The Clean Slate approach to Banking

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The Clean Slate approach to Banking

26th October 2018 banking 0

Both in life and in banking technology, few have the luxury to start over with a clean slate. Banks usually have to build upon the investments (and mistakes) of prior years. Banks built their entire business eco‑system around core banking solutions and technology that were designed, developed, and enhanced over the last 3 decades. These solutions and technology may be considered ‘legacy’ from the modern technology perspective. But, from the bank’s operational perspective, these solutions are robust, functional, reliable and regulatory compliant. On top of that, banks have invested millions training people and establishing processes to run their business operations using these legacy solutions. Hence few financial institutions, if any, will have the appetite for the business and reputation risk of swapping their entire current technology platforms for a modern technology platform in ‘big bang’ fashion.

At the same time, today’s banking consumer expects a vastly different experience and services from their banks – which the legacy technology platforms of the bank, on their own and in their current state, cannot support. Consumers want to transact in real-time from multiple channels seamlessly and expect the same experience in every channel (i.e., omnichannel). Consumers expect their banking experience to be intuitive, easier, flexible and also fully secure at the same time. Consumers also demand that their banks provide all the new ‘cool’ features available in the marketplace (for example, P2P, virtual cards, cardless ATMs, biometric security, mobile deposits, etc.). In most instances, the bank’s current technology platform either cannot integrate with these ‘cool’ features, or the release cycle duration needed to integrate these features is too long to meet the modern consumer’s ‘instant gratification’ expectations. Further, consumers expect their banks to ‘know’ them and offer them the right products and services at the right times (even though most modern consumers have not, nor ever will, step into a bank branch or speak with a human banker in their entire banking relationship).The only cost effective and reliable way for a bank to understand their customers’ behavior/needs and offer them the right products and services is to analyze voluminous amounts of behavioral data to gain insights into their needs. Current legacy platforms, on their own, cannot support this.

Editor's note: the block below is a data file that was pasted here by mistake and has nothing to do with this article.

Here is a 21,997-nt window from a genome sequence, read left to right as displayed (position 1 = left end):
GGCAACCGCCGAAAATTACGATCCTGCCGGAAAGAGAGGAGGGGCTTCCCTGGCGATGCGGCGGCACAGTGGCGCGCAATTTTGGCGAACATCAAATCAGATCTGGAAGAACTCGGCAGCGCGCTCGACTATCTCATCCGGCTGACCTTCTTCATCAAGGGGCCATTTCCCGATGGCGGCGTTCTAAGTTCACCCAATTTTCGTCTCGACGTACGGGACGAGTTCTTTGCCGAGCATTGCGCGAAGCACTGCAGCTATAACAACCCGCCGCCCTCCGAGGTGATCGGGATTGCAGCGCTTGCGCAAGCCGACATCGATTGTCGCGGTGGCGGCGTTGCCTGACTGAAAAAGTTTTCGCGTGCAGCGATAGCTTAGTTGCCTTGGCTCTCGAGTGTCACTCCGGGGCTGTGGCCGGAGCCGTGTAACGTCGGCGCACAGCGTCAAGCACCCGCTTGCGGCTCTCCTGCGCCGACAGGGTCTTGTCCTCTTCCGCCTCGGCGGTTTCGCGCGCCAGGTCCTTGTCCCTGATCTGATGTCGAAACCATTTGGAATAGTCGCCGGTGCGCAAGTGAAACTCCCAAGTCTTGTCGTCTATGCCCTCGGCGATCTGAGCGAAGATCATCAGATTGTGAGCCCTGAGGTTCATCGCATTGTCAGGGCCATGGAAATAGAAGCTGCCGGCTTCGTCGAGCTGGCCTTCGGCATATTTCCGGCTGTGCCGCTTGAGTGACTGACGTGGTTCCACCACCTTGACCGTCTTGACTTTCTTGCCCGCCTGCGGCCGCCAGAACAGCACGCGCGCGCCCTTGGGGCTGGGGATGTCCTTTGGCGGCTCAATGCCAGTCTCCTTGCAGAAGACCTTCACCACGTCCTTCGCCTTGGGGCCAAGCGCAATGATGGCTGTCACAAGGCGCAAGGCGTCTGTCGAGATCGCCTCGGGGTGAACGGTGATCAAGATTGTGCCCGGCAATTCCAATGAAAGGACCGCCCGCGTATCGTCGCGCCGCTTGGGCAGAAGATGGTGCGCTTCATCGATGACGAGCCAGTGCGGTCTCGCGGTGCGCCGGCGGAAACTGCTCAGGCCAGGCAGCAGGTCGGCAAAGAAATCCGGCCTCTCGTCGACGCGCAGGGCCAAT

The challenge banks face is clear: They have robust, reliable, regulatory compliant and battle tested core platforms. They also have an army of well-trained people and robust processes to run those legacy platforms. But, the consumer wants a modern banking experience that is tailored to his or her individual lifestyle, which requires modern technology and innovation. Fortunately, there is a way for banks to provide their consumers the banking experience, products and features that they are looking for without requiring the full replacement of the bank’s entire technology platform – the banks can ‘have their cake and eat it too’. The answer involves two-speed architecture, an approach that will enable financial institutions to provide consumers state-of-the-art banking experiences; customer-centric, a truly modern user experience and service offerings, while preserving the reliability of their legacy platforms. Two-speed architecture insulates the reliability of the legacy platforms while removing their limitations. It also enables banks to react to changes in consumer expectations quickly and offer features that the consumer expects – and surprise and delight them with innovated features they didn’t even know were possible – without the limitations and technological constraints of their legacy systems.

Two-speed architecture reduces the time to market for consumer experience enhancements. Microservices and mediated APIs, which are an integral part of two-speed architecture, allow banks to quickly develop, A/B test and deploy new features to consumers, with zero downtime to their banking operation. It also allows banks to collect and analyze vast amounts of behavior data at the consumer-facing component level without overloading the legacy transaction processing engines. In a nutshell, two-speed architecture allows banks to reap the benefits of providing their customers with a modern experience while using their legacy core platform at a reduced cost, with much less risk and faster than having to replace their entire technology platforms. While this may not offer the same level of flexibility as ‘starting with a clean slate’, in my opinion, the amount risk mitigation and cost savings the two-speed architecture provides is worth giving up some of the luxury of flexibility that the ‘clean slate’ approach provides.

All credits to source below form Finextra :


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